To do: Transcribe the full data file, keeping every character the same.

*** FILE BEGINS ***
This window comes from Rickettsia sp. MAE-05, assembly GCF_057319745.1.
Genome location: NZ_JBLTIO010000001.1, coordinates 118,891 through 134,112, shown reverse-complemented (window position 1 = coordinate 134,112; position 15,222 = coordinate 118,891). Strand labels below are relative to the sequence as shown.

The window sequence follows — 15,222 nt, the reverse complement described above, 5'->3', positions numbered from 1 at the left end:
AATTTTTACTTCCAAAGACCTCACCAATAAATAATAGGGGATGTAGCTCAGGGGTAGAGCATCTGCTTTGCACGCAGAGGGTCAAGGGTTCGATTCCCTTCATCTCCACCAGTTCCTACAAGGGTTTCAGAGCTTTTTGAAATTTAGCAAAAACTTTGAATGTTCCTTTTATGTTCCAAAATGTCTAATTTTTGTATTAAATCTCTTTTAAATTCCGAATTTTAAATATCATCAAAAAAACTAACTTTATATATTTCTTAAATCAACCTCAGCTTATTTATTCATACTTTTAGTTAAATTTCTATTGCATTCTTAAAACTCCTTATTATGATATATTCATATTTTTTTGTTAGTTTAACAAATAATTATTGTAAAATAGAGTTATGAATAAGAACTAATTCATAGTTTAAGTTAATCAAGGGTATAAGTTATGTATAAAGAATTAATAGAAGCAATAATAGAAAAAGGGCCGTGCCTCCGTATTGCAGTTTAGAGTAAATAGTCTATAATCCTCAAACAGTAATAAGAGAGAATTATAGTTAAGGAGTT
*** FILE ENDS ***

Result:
This window comes from Rickettsia sp. MAE-05, assembly GCF_057319745.1.
Genome location: NZ_JBLTIO010000001.1, coordinates 118,891 through 134,112, shown reverse-complemented (window position 1 = coordinate 134,112; position 15,222 = coordinate 118,891). Strand labels below are relative to the sequence as shown.

The window sequence follows — 15,222 nt, the reverse complement described above, 5'->3', positions numbered from 1 at the left end:
AATTTTTACTTCCAAAGACCTCACCAATAAATAATAGGGGATGTAGCTCAGGGGTAGAGCATCTGCTTTGCACGCAGAGGGTCAAGGGTTCGATTCCCTTCATCTCCACCAGTTCCTACAAGGGTTTCAGAGCTTTTTGAAATTTAGCAAAAACTTTGAATGTTCCTTTTATGTTCCAAAATGTCTAATTTTTGTATTAAATCTCTTTTAAATTCCGAATTTTAAATATCATCAAAAAAACTAACTTTATATATTTCTTAAATCAACCTCAGCTTATTTATTCATACTTTTAGTTAAATTTCTATTGCATTCTTAAAACTCCTTATTATGATATATTCATATTTTTTTGTTAGTTTAACAAATAATTATTGTAAAATAGAGTTATGAATAAGAACTAATTCATAGTTTAAGTTAATCAAGGGTATAAGTTATGTATAAAGAATTAATAGAAGCAATAATAGAAAAAGGGCCGTGCCTCCGTATTGCAGTTTAGAGTAAATAGTCTATAATCCTCAAACAGTAATAAGAGAGAATTATAGTTAAGGAGTT